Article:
The COVID-19 pandemic and associated public health mitigation strategies dramatically changed patterns of daily life activities worldwide. Public health restrictions during the pandemic had unintentional consequences on chronic disease risk factors. Cancer is a leading chronic disease worldwide with several known modifiable risk factors, including smoking, alcohol, poor nutrition, and physical inactivity.
The study objectives were to conduct a sentiment and emotion analysis using Twitter data to evaluate changes in attitudes towards four cancer risk factors (physical inactivity, poor nutrition, alcohol, and smoking) over time during the first year of the COVID-19 pandemic.
Tweets during 2020 relating to COVID-19 and the four cancer risk factors were extracted from the George Washington University Libraries’ Dataverse. From there, Tweets were defined and filtered using key words to create four unique datasets. We trained and tested a machine learning classifier using a pre-labelled Twitter dataset. This was applied to find the sentiment (positive, negative, or neutral) of each tweet. A natural language processing package was used to identify the emotions (anger, anticipation, disgust, fear, joy, sadness, surprise, and trust) based on the words contained in the tweets. Sentiments and emotions related to each of the risk factors were evaluated over time and word clouds were presented to evaluate common key words that emerged.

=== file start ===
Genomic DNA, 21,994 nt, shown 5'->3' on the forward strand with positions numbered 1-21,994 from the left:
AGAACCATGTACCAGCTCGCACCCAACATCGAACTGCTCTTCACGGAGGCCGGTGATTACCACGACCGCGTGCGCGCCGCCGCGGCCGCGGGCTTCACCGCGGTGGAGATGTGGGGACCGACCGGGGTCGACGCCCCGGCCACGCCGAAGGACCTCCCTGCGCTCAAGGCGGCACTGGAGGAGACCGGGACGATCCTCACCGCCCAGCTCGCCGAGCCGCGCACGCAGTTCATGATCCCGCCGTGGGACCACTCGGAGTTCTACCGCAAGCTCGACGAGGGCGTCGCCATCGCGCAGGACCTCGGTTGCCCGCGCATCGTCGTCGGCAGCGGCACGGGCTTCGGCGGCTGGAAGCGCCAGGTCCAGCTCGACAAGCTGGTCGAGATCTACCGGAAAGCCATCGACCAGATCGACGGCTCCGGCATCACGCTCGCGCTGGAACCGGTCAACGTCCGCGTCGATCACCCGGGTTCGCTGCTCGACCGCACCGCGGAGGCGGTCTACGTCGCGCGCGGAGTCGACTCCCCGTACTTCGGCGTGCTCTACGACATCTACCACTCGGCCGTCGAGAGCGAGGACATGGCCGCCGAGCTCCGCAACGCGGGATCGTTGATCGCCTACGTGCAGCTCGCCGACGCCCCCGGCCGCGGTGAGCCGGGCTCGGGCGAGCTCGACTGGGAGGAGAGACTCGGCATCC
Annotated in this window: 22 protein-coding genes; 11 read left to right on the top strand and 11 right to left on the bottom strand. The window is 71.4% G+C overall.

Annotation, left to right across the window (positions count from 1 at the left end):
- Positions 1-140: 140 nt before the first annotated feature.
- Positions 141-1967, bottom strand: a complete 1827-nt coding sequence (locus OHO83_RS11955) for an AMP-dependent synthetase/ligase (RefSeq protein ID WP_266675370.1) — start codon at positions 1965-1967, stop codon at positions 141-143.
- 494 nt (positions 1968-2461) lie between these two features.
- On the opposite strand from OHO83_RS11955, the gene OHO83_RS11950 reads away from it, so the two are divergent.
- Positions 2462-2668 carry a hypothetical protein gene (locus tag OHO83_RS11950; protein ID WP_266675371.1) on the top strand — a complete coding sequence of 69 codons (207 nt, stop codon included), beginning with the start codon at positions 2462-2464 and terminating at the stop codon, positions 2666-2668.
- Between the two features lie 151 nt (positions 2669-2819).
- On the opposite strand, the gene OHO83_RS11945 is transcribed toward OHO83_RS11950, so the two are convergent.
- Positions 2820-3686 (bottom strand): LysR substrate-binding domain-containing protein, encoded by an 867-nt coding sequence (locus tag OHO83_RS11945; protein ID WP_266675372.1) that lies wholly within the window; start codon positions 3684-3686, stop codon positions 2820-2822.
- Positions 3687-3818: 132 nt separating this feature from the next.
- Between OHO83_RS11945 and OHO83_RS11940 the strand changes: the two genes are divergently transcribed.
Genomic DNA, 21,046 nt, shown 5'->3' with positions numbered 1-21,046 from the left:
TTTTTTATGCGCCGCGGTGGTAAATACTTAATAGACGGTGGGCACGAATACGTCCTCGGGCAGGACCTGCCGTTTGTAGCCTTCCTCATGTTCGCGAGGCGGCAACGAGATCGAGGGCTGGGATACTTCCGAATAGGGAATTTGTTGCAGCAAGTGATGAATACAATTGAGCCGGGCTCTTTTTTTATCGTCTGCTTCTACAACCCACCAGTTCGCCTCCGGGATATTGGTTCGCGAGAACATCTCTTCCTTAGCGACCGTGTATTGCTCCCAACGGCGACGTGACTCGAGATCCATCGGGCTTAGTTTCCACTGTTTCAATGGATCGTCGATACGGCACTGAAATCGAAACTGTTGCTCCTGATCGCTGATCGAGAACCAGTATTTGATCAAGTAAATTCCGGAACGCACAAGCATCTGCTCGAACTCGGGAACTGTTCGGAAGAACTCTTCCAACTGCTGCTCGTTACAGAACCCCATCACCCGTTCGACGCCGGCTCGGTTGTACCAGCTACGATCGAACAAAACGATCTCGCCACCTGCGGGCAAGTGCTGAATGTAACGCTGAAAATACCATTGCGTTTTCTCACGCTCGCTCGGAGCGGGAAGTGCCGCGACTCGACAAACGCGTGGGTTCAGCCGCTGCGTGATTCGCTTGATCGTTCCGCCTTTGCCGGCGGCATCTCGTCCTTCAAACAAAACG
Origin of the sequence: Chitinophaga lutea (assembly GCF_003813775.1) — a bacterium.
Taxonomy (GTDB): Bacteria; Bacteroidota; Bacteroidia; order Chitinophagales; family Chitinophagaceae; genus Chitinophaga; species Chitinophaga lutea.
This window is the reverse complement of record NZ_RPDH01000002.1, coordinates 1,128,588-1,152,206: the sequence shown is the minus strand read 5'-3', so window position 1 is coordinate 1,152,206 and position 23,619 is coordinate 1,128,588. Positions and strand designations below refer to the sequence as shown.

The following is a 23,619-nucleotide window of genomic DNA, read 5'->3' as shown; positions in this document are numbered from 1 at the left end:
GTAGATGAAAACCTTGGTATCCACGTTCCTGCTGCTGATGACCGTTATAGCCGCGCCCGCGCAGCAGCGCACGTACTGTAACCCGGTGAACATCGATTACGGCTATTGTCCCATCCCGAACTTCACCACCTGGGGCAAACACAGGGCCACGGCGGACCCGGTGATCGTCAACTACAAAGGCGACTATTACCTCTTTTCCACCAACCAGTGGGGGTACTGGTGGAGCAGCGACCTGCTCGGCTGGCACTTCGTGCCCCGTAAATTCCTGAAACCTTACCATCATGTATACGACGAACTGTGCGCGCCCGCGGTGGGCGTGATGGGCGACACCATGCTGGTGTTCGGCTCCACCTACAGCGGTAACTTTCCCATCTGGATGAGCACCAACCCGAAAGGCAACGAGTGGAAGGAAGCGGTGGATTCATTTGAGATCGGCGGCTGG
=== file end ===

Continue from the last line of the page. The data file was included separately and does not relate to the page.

The sentiment analysis revealed that 57% of tweets about physical activity were positive, 16% negative and 27% neutral (n=90,813 tweets). Similar patterns were observed for nutrition, where 55%, 16%, and 29% of tweets were classified as positive, negative, or neutral, respectively (n=50,396 tweets). For alcohol the proportion of positive, negative, and neutral tweets were 47%, 23%, and 30% (from a total n=74,484 tweets) and for smoking the distribution was 41%, 24% and 35%, respectively (n=28,220 tweets). The sentiments were relatively stable over time. Results from the emotion analysis suggest that the most common emotion expressed across physical activity and nutrition tweets was trust, whereas for alcohol the most common emotion was joy and for smoking it was fear. The emotions expressed remained relatively constant over the observed time period. Analysis of the word clouds revealed some further insights into common themes expressed in relation to some of the risk factors and revealed possible sources of bias.
The results of this analysis provided insight into the attitudes towards cancer risk factors as expressed on Twitter during the first year of the COVID-19 pandemic. Overall, for all four risk factors, most tweets had a positive sentiment and varied emotions across the different datasets. While these results can play a role in promoting public health, more work is needed to understand how this can be translated into meaningful data to inform public health interventions in a timely manner.